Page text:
Registered nurses, advanced practice registered nurses and nurse faculty eligible for the federal Nurse Corps Loan Repayment Program can apply to have up to 85% of their outstanding nursing education debt paid off. Recipients are required to work in a critical shortage facility or eligible nursing school (nurse faculty only) for two years.
Program participants would receive 60% of their total outstanding nursing debt in those first two years. They could then apply for an additional service commitment of one year to earn the remaining 25%.
Wyoming Adjunct Professor Loan Repayment Program (WAPLR)
Public school teachers who are working toward their qualifications to teach certain college-level courses at a state community college could be eligible to receive funding through the WAPLR. Recipients must be nominated by their school district and must sign up to teach in a Wyoming school district for two years within two years of being fully qualified. There is no set funding amount — it’s set by how much is appropriated.
Wyoming State Loan Repayment Program
Physicians, physician assistants, nurse practitioners, mental health clinicians and certified nurse midwives who work at a National Health Service Corps-approved site in a health professional shortage area could be eligible for the Wyoming State Loan Repayment Program.
Physicians are eligible for up to $40,000 a year for a two-year, full-time commitment. The other eligible licensed health care pros can receive up to $20,000 a year for the same two-year, full-time commitment.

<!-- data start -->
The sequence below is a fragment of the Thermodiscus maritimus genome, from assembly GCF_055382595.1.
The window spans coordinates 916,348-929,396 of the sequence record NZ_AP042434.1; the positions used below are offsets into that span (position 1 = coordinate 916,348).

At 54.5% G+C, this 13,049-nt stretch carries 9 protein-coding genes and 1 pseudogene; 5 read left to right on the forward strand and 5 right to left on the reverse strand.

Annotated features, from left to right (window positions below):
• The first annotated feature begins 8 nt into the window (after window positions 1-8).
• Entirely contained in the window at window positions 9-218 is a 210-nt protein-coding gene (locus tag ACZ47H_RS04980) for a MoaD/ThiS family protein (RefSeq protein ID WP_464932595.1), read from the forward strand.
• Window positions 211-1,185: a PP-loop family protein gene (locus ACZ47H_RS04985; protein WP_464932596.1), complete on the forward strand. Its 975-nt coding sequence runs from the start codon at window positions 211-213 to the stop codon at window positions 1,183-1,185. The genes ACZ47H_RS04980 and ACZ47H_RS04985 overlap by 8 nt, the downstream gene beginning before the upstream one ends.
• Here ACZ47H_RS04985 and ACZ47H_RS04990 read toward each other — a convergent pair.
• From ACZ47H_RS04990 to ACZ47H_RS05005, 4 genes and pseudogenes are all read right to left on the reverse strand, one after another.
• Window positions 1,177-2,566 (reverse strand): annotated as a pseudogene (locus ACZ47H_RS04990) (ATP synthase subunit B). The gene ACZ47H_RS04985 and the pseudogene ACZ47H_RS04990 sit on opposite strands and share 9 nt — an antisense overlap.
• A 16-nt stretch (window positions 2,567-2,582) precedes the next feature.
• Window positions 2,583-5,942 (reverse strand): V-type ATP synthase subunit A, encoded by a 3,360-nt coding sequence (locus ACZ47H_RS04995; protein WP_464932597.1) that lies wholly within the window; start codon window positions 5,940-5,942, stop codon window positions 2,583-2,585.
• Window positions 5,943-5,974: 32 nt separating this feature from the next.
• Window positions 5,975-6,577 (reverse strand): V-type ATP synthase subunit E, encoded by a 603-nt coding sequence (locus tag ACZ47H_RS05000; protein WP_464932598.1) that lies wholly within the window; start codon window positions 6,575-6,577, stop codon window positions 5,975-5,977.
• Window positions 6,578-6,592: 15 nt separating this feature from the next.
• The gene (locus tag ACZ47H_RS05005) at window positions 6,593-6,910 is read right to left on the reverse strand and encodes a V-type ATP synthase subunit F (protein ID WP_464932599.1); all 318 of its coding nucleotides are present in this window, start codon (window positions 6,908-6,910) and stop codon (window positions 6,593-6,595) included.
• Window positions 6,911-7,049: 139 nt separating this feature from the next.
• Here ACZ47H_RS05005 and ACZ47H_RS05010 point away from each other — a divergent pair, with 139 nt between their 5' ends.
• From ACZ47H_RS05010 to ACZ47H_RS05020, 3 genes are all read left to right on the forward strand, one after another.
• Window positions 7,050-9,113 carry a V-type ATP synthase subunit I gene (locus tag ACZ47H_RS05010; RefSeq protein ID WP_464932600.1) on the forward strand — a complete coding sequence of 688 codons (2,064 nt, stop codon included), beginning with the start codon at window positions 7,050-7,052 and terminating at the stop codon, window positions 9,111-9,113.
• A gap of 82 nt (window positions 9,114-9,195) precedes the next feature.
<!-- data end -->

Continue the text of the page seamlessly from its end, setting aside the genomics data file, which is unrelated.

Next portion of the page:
Wyoming federal student loan borrowers younger than 25 owe less than national average — plus a look at payment status
How to refinance Wyoming student loans
With 5.4% of borrowers in Wyoming owing $100,000 or more in federal student loans, refinancing could be a good way to pay them off faster and save money.
When you refinance your student loans, you swap your private and federal loans for a new private loan. One benefit of doing so is that you could lock in a lower interest rate, which could help you save money. Another advantage is that you can opt for a new repayment term, which could either help free up cash each month or help you crush your debt quicker.
CHECK IT OUT: Student Loan Repayment Calculator
Typically, you refinance through an online lender, bank or credit union. In Wyoming, you can apply to refinance your student loans through state-based financial institutions, such as UniWyo Federal Credit Union.
However, there are a few downsides to refinancing. A major one is that when you make your federal loans private, you give up some of the protections that come with federal student debt — among them is the option for deferment or forbearance, nor will you be eligible to apply for any federal forgiveness programs. And while some private lenders offer different forbearance and deferment options, their offerings typically aren’t the same as what’s available at the federal level.
- U.S. Department of Education data as of June 30, 2020
- Anonymized My LendingTree June 2020 credit reports
- Federal Reserve Bank of New York Consumer Credit Panel/Equifax as of June 2020
Because the latter data is from 2015, researchers estimated the increase in student loan debt per borrower in the state using statewide data from anonymized credit reports.